INDIAN REAL ESTATE SECTOR: DISRUPTED, TRANSFORMED & RECOVERING
Shopping Centre News|November 2020
The developers are cognizant of this changing market condition and have effectively controlled launches to not create an oversupply situation. This adaptability and agility to respond as per the market conditions will go a long way for the sector’s growth and stronger emergence in the years to come, analyses ANAROCK in its report and surveys…

The Indian real estate sector has been experiencing continuous transformation since the turn of the century. This transition has been for the better and the accomplishments so far have been remarkable. The results are quite visible today as the sector has become better organised, compliant, accountable, and transparent compared to what it was during the last decade of the 20th century. A slew of systematic structural reforms and policy changes led to the elimination of weaker players, large-scale consolidation, and entry of large corporate houses into the Indian real estate sector.

While the sector was on a growth trajectory since the last few years and was likely to emerge stronger than before, the current Coronavirus lockdown has surely put brakes on its growth momentum. Industry estimates of the Indian real estate market, prior to COVID-19 outbreak, was projected to be USD 650 bn by 2025 and USD 1,000 bn by 2030. This certainly seems tough amidst the current circumstances. The developers are cognizant of this changing market condition and have effectively controlled launches to not create an oversupply situation. This adaptability and agility to respond as per the market conditions will go a long way for the sector’s growth and stronger emergence in the years to come.

Amidst controlled new housing launches, the residential sales-to-supply ratio has improved to 1.36 currently, as against 0.63 in 2014, reveals the FICCI-ANAROCK report ‘Indian Housing Sector: Disrupted, Transformed & Recovering’ released at the 14th Annual FICCI Real Estate Summit 2020. The improvement in this critical ratio is indicative of sustained future growth for the housing sector.

Anuj Puri, Chairman - ANAROCK Property Consultants says, “The report also highlights that in the post-COVID-19 era, affordability of mid-income homes, calculated on the ratio of home loan payment to income, will touch its lowest-best at 27 percent in FY21. It was 53 percent in FY12 and has been falling y-o-y ever since.”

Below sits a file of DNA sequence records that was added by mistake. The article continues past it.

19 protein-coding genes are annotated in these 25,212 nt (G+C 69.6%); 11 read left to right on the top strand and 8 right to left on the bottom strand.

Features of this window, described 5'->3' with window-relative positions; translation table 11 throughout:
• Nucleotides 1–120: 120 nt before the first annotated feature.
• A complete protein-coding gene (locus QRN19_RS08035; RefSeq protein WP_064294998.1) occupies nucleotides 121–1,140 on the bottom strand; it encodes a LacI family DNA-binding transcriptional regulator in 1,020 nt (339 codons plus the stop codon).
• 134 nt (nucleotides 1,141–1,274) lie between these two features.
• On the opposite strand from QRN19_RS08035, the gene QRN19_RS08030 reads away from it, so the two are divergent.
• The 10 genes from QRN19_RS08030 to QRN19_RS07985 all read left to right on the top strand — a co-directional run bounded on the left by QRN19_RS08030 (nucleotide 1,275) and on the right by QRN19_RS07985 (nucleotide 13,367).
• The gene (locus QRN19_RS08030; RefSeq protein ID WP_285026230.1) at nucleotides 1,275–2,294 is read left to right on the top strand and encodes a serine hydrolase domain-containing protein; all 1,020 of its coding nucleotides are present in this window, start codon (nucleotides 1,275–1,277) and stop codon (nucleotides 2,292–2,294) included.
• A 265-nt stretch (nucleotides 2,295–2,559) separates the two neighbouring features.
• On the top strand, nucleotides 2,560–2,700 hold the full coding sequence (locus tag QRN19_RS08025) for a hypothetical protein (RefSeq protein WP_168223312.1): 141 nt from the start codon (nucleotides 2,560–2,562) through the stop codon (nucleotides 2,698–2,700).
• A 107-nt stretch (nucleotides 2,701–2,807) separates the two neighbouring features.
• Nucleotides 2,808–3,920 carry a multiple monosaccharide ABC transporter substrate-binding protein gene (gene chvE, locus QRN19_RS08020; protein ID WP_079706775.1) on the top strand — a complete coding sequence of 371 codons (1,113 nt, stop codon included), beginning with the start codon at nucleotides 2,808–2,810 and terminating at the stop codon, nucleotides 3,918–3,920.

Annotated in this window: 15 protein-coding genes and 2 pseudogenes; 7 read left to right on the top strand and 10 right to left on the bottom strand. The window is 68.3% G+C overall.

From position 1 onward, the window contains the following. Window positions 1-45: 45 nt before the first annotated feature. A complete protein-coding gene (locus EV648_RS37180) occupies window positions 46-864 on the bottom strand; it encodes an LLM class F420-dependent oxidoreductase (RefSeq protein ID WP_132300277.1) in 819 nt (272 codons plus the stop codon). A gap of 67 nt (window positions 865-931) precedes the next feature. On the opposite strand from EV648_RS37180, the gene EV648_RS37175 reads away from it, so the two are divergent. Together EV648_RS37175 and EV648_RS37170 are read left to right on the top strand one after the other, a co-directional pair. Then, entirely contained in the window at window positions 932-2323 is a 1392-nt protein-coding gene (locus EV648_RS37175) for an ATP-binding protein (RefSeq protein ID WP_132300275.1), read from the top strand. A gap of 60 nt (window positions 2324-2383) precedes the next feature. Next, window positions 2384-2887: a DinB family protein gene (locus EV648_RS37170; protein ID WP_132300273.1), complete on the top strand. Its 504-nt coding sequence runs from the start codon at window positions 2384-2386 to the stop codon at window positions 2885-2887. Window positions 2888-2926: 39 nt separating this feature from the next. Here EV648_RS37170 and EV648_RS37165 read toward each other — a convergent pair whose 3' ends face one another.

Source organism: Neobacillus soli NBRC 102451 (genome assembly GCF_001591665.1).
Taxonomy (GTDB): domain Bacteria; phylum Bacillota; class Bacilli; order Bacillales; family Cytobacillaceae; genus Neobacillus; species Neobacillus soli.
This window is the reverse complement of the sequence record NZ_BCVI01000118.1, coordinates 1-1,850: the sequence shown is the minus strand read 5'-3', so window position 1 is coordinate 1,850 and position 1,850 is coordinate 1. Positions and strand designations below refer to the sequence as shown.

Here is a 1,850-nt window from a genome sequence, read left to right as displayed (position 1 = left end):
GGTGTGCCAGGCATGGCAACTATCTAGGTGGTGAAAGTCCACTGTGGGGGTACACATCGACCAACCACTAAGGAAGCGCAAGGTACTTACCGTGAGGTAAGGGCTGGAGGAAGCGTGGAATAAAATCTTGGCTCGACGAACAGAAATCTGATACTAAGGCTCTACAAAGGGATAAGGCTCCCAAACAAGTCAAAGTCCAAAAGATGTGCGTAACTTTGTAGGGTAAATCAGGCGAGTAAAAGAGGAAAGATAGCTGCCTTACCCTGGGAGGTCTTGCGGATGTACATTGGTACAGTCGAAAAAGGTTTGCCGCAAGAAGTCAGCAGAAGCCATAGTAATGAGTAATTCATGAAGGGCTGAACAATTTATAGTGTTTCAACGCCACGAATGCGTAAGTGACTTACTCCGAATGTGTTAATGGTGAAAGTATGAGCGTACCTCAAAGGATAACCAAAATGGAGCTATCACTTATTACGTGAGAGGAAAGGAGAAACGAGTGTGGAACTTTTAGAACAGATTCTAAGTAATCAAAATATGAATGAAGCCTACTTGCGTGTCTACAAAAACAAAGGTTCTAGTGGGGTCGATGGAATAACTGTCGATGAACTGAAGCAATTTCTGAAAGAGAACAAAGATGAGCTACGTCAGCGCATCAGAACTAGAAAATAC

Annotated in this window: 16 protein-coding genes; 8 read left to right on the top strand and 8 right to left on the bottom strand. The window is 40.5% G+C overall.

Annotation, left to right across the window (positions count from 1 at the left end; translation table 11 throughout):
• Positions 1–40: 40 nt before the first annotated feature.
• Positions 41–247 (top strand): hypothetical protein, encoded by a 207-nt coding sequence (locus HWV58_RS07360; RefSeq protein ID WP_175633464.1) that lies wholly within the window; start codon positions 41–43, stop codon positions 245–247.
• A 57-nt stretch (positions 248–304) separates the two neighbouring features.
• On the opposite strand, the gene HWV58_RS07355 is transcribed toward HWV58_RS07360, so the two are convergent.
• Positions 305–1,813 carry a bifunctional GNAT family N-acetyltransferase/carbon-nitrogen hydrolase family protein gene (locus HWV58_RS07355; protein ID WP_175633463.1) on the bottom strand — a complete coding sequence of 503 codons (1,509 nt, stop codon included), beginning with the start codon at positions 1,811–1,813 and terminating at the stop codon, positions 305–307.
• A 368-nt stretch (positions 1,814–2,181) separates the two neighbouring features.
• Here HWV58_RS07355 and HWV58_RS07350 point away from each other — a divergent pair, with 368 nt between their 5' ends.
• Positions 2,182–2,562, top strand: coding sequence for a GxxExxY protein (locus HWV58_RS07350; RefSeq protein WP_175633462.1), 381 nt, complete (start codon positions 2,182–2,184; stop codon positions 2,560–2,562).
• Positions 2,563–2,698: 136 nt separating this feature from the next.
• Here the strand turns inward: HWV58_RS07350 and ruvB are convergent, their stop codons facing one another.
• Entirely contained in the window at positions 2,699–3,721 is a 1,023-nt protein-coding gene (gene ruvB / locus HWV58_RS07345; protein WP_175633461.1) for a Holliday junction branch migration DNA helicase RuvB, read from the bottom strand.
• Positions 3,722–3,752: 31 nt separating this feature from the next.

Several factors will influence residential real estate revival in post-COVID-19 times. For instance, property prices have remained range-bound with weighted average prices across the top 7 cities rising only nominally at a CAGR of 3 percent between 2012 to 2019. This is significantly lower than the prevailing inflation rates and income growth.

“In the past, the value of real estate under construction increased from USD 94 Bn in 2009 to USD 243 Bn as of H1 2020 - a 2.6X increase,” says Puri. “During the same period, the share of residential real estate grew from 49 percent to 88 percent, indicating the massive expansion of this segment.”

As policy reforms and financial stress continue to eliminate weaker players, listed developers’ sales are staying on course in the current scenario. While overall sales have declined, listed developers continue to thrive on the back of homebuyers’ increasing preference for organised players. ANAROCK research’s consumer sentiment survey during lockdown also highlighted that 62 percent of prospective buyers prefer to buy a home from branded developers, even if it comes at a higher cost.

KEY POINTERS:

Value of total real estate under construction increases 2.6X - from USD 94 Bn in 2009 to USD 243 Bn as of H1 2020 - with residential share growing from 49% to 88%

Listed developers’ sales hold steady while broader market slows down; organised players the wave of the future

Affordability of mid-income homes to be lowest-best at 27% in FY21 - 53% in FY12

Indian Real Estate is Now Better Organised: Consolidation & Entry of Corporate Players Transformed the Sector

The Indian real estate sector has been undergoing constant metamorphosis since the turn of the century. This transition has been for the better and the accomplishments so far have been remarkable. The results are quite visible today as the sector has become better organised, compliant, accountable, and transparent compared to what it was during the last decade of the 20th century. A slew of systematic structural reforms and policy changes led to the elimination of weaker players, large-scale consolidation, and entry of large corporate houses into the Indian real estate sector.

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